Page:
The spread of microprocessors into every conceivable aspect of our everyday life has brought heavy-duty computing into our homes, into our classrooms and into scientific laboratories of all kinds. Naturally it is unnecessary for everyone to understand all this computing, which can take place in microseconds without our noticing. But it means that anyone who refuses to acknowledge the role of mathematics will see the changing technosphere as something strange and in the worst case as something irrational or even frightening.

A very good way to understand and come to terms with an important aspect of modern life – our ever-growing dependence on interpreting digital data – is to have a basic knowledge of mathematics. Basic knowledge: what does this mean and how is it attained? Clearly, this takes us into the realm of mathematics education. Strictly speaking, education is not an application of mathematics, but it is nevertheless of increasing importance to the mathematical world.

Every time the OECD’s PISA (Programme for International Students Assessment) results arrive, some people ask why some countries always seem to score highly in the mathematical skills of 15-year-olds. Without attempting to answer this difficult question, one must admit that it is important and that maths education will face huge challenges in the future, not least because of the infiltration of mathematics into all levels of society. This infiltration clearly has much to do with the revolution triggered by the development of computers over the last fifty years. Has this revolution arrived in schools, and in maths education?

Most students now own a computer with an Internet connection. This is used for games, chatting, text processing and surfing, but do they use the computer for mathematics? Are mathematical modeling (ambitious problem solving) or algorithmic thinking (expressing mathematics in such a way that the computer can handle it) taught at school? There is much that can be done here, in curricula, in textbooks and in everyday life at school. In this special issue on Mathematics for Everyday Life, we present a selection of mathematical projects that are in some way relevant, directly or indirectly, to our everyday lives.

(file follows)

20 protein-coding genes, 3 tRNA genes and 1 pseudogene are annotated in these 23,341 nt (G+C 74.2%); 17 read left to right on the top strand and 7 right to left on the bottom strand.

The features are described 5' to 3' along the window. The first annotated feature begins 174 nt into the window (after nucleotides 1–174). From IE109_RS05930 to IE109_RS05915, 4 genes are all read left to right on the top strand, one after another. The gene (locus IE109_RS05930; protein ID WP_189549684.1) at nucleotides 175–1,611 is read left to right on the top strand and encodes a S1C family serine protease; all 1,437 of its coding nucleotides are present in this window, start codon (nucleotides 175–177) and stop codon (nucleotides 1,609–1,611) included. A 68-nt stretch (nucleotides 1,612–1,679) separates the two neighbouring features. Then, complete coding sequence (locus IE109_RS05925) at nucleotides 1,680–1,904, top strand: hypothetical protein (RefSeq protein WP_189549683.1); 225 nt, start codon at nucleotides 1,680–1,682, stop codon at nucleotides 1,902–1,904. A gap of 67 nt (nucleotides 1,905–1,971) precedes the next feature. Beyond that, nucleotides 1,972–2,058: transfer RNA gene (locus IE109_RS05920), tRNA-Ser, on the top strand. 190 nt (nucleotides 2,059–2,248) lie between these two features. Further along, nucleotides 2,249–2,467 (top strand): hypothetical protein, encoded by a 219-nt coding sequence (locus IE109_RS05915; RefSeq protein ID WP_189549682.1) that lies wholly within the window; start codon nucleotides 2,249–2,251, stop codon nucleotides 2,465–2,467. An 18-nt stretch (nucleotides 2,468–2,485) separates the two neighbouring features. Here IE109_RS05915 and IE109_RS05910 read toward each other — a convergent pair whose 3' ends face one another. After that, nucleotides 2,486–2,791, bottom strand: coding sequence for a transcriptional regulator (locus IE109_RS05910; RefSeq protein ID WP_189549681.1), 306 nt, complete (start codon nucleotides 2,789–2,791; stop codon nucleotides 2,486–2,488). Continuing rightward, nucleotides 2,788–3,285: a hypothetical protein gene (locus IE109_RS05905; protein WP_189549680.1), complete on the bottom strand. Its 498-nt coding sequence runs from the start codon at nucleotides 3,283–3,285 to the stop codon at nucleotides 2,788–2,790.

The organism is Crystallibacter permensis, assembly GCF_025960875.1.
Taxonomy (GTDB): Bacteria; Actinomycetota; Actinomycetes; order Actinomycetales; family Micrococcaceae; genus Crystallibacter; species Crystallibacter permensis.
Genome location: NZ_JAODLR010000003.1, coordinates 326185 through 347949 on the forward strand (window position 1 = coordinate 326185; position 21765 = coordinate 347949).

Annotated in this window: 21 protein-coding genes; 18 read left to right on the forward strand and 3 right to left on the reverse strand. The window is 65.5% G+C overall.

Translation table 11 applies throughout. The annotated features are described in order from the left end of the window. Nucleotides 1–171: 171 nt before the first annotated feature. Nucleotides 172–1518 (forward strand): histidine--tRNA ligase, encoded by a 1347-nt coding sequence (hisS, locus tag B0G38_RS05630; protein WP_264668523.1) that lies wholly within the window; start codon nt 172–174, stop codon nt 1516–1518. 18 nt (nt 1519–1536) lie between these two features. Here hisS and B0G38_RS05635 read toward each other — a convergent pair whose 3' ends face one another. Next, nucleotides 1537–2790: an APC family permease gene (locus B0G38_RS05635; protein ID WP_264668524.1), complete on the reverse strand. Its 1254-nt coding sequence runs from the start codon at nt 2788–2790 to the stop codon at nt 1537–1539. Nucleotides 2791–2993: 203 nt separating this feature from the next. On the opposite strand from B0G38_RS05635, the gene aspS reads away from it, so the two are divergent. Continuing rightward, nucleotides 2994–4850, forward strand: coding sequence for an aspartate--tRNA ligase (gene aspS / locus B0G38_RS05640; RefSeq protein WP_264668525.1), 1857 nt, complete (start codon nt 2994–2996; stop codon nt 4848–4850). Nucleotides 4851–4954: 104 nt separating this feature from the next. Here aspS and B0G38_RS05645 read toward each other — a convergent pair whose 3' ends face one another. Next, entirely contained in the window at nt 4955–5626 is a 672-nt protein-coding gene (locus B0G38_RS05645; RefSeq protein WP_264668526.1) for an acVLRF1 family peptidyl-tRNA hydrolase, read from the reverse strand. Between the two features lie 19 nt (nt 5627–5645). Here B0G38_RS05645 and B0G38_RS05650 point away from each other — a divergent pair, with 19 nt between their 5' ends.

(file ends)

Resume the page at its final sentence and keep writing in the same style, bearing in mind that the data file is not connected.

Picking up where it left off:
We start with projects that have applications in the health sector and continue with the closely related topic of image processing. We then go on to the timely topic of weather (one of the prime examples of large-scale computing), the effects of which are immediately felt when the beach turns into a swamp, contrary to the weather report. We present three projects in transportation, one on ships, one on trains and one on cars. In the section on society we touch upon topics like rating, trading and immigration. We also include two articles on the topic of mathematics education.

The special issue ends with an article on a little mystery inside mathematics. Mathematics are very important in our daily lives. People use a lot of what they were taught in school without even thinking much about it. Area 1. Retiling a floor or seeding a lawn may be done by figuring the size of the area and amount of supplies needed. Percentages 2. Being able to figure out percentages can come in handy when faced with store sales or nutrition labels. Fractions 3. Road signs and recipe books have fractions, telling us the distance to our destination or how much of an ingredient to put in a dish. Addition and Subtraction 4.

Adding up the prices of groceries as you shop or calculating monthly bills requires mathematical skills. Geometry 5. Placing pictures on a wall and making certain they are hanging straight takes some knowledge of geometry. Playing the Odds 6. Some people who play the lottery use mathematical skills to try to determine the probability of their winning the jackpot. Division 7. Splitting a restaurant bill between friends uses the mathematical skill of division to determine who owes what. Two polio vaccines are used throughout the world to combat poliomyelitis (or polio). The first was developed by Jonas Salk and first tested in 1952.